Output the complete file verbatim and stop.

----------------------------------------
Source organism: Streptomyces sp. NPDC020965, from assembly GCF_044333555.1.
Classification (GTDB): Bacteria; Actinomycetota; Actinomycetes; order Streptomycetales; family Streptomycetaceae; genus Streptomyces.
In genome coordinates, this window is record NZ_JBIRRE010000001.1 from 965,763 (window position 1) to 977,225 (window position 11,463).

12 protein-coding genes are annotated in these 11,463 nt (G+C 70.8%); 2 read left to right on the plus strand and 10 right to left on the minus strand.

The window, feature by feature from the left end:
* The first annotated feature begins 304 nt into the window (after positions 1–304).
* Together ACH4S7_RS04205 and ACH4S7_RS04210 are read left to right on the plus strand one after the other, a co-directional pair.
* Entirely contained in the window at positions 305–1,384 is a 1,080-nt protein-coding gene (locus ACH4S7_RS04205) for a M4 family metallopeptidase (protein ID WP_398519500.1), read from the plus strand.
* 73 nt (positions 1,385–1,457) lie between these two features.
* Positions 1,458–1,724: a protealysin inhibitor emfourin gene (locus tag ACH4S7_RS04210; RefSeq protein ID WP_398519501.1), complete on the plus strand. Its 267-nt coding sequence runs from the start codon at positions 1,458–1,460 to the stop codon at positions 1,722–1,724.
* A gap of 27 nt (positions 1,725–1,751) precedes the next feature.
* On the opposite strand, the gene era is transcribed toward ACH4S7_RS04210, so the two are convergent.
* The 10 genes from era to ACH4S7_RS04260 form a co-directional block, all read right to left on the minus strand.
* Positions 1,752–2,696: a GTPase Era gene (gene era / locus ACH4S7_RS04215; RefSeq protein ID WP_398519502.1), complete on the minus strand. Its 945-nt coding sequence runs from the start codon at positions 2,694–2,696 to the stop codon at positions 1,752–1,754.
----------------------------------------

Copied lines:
Source organism: Streptomyces sp. NPDC020965, from assembly GCF_044333555.1.
Classification (GTDB): Bacteria; Actinomycetota; Actinomycetes; order Streptomycetales; family Streptomycetaceae; genus Streptomyces.
In genome coordinates, this window is record NZ_JBIRRE010000001.1 from 965,763 (window position 1) to 977,225 (window position 11,463).

12 protein-coding genes are annotated in these 11,463 nt (G+C 70.8%); 2 read left to right on the plus strand and 10 right to left on the minus strand.

The window, feature by feature from the left end:
* The first annotated feature begins 304 nt into the window (after positions 1–304).
* Together ACH4S7_RS04205 and ACH4S7_RS04210 are read left to right on the plus strand one after the other, a co-directional pair.
* Entirely contained in the window at positions 305–1,384 is a 1,080-nt protein-coding gene (locus ACH4S7_RS04205) for a M4 family metallopeptidase (protein ID WP_398519500.1), read from the plus strand.
* 73 nt (positions 1,385–1,457) lie between these two features.
* Positions 1,458–1,724: a protealysin inhibitor emfourin gene (locus tag ACH4S7_RS04210; RefSeq protein ID WP_398519501.1), complete on the plus strand. Its 267-nt coding sequence runs from the start codon at positions 1,458–1,460 to the stop codon at positions 1,722–1,724.
* A gap of 27 nt (positions 1,725–1,751) precedes the next feature.
* On the opposite strand, the gene era is transcribed toward ACH4S7_RS04210, so the two are convergent.
* The 10 genes from era to ACH4S7_RS04260 form a co-directional block, all read right to left on the minus strand.
* Positions 1,752–2,696: a GTPase Era gene (gene era / locus ACH4S7_RS04215; RefSeq protein ID WP_398519502.1), complete on the minus strand. Its 945-nt coding sequence runs from the start codon at positions 2,694–2,696 to the stop codon at positions 1,752–1,754.